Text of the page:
Still, what Savage says strikes a chord with Laura Shaeffer, whose organization, SHoP, is facing artistic homelessness as the lease ends on their Fenn House home in Hyde Park. “Aesthetic infrastructure,” says Savage, was essential to there being any “literary renaissance” in Chicago. “We need channels through which creative people can connect with each other,” he says, and while he doesn’t just mean brick-and-mortar buildings, it’s impossible to deny their importance: many of the people in the audience are artists and art-lovers, and conversations about what someone’s reading and what shows a person has seen aren’t uncommon.

The potential for fostering these sorts of meetings and conversations is what drove her to seek out the possibility of doing something at the Hecht house in the first place, Shaeffer says. Months ago, when the building was still on the market, she had planned on buying it as a new home for SHoP to use when their current lease ends in July. Thinking it over, Shaeffer realized she would have to move into the house herself, with her family, and use it as both a living and working space—not a very appealing idea. She decided against buying the space, and SHoP is still struggling to figure out what it’s going to do.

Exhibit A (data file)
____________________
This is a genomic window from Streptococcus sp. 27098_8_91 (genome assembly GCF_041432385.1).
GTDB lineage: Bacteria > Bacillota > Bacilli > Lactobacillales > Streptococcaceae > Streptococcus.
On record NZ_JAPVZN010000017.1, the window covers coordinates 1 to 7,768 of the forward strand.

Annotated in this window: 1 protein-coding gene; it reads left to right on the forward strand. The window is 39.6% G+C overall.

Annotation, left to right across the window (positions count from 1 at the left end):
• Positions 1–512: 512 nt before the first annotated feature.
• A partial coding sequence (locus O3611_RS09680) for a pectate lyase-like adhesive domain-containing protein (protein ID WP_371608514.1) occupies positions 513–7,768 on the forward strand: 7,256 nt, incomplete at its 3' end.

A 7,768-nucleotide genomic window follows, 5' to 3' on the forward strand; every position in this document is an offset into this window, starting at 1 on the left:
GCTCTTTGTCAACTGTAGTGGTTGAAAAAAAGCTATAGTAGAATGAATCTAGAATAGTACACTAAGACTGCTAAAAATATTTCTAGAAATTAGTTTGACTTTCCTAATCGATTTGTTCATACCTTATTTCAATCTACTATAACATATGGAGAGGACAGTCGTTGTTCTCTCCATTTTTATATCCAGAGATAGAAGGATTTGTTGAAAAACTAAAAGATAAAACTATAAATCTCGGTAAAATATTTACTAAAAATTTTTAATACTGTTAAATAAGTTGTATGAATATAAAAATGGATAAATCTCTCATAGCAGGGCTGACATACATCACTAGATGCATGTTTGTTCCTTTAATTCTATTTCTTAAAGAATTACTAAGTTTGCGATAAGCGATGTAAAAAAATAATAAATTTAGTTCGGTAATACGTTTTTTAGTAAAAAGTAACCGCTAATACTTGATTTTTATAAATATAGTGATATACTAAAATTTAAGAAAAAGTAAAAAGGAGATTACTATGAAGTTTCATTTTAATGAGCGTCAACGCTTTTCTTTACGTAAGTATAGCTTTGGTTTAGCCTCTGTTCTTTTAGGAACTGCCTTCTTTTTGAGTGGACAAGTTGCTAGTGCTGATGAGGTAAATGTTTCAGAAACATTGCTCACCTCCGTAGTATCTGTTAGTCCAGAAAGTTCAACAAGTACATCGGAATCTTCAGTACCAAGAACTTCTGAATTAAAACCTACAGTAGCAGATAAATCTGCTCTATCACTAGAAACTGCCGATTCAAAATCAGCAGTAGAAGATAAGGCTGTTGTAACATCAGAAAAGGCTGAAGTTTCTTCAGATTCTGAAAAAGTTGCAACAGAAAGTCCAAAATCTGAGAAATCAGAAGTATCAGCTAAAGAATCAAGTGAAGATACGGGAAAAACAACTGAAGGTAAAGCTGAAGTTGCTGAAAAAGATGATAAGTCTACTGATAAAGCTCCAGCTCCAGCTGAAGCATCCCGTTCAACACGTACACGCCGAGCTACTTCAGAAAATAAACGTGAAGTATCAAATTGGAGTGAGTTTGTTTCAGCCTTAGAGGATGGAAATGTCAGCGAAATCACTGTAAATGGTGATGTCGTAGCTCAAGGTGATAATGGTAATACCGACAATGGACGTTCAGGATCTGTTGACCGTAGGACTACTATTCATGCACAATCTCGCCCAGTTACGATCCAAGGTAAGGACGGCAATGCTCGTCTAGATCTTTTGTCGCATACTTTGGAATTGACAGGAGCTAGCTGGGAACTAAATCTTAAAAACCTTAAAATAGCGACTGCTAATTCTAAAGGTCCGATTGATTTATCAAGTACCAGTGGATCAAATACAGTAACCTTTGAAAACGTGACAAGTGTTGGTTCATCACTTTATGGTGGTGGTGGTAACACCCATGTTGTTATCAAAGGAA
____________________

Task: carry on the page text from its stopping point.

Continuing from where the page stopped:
Photo: Harrison Smith

And yet, Shaeffer says that an offer has just been made on Fenn House that would allow SHoP to stay and make itself more at home in its current building. The potential buyer, an elderly member of the neighboring First Unitarian Church, wants to maintain the collaboration and friendly relationship that SHoP has formed with the church. His “primary motivation for buying it was that he wanted our project to stay,” says Shaeffer, relaxing in the back of the house with Victoria and a few other friends at the end of the night.

Almost all of the guests have gone home, and the few remaining people all know each other or, having just met over the course of the night, are all getting to know each other. Charles Custer is somewhere at the front of the house, talking about how much the neighborhood’s changed since he moved in fifty years ago, and a couple kids—wearing banded twenties-style hats, of course—are running around playing cards. A florist who has been helping out with the event walks past in an out-of-place sombrero, and Victoria is wishing she had started analyzing people’s handwriting earlier in her career as a psychic (“ ‘z’ is social status, ‘t’ is your work ethic”). In a few weeks the Hecht house will be home to a new family of six, and right now it’s not clear what will happen to SHoP’s own house. “If you move through the house,” however, as Shaeffer muses, “you can visually pick up on pieces of the history coming together.” She’s talking about Hecht and the Custers, but she might as well be talking about SHoP and its future.